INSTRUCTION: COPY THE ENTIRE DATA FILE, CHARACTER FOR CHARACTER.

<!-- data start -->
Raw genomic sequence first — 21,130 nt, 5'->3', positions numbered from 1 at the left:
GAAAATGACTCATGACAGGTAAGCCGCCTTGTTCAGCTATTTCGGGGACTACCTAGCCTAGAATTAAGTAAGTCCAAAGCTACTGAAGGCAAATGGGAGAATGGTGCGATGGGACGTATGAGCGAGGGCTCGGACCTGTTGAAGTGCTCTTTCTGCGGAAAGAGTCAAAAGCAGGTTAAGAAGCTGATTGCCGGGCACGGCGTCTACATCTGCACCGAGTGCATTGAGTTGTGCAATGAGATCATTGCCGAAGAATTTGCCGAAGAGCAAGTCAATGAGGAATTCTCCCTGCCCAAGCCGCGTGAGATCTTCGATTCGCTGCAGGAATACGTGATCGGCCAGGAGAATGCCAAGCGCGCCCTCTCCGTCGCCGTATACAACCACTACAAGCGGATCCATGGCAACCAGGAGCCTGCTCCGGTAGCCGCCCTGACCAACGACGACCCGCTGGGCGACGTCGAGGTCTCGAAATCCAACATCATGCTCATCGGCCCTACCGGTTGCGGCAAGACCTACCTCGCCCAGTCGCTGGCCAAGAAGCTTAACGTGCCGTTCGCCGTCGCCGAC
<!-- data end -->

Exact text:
Raw genomic sequence first — 21,130 nt, 5'->3', positions numbered from 1 at the left:
GAAAATGACTCATGACAGGTAAGCCGCCTTGTTCAGCTATTTCGGGGACTACCTAGCCTAGAATTAAGTAAGTCCAAAGCTACTGAAGGCAAATGGGAGAATGGTGCGATGGGACGTATGAGCGAGGGCTCGGACCTGTTGAAGTGCTCTTTCTGCGGAAAGAGTCAAAAGCAGGTTAAGAAGCTGATTGCCGGGCACGGCGTCTACATCTGCACCGAGTGCATTGAGTTGTGCAATGAGATCATTGCCGAAGAATTTGCCGAAGAGCAAGTCAATGAGGAATTCTCCCTGCCCAAGCCGCGTGAGATCTTCGATTCGCTGCAGGAATACGTGATCGGCCAGGAGAATGCCAAGCGCGCCCTCTCCGTCGCCGTATACAACCACTACAAGCGGATCCATGGCAACCAGGAGCCTGCTCCGGTAGCCGCCCTGACCAACGACGACCCGCTGGGCGACGTCGAGGTCTCGAAATCCAACATCATGCTCATCGGCCCTACCGGTTGCGGCAAGACCTACCTCGCCCAGTCGCTGGCCAAGAAGCTTAACGTGCCGTTCGCCGTCGCCGAC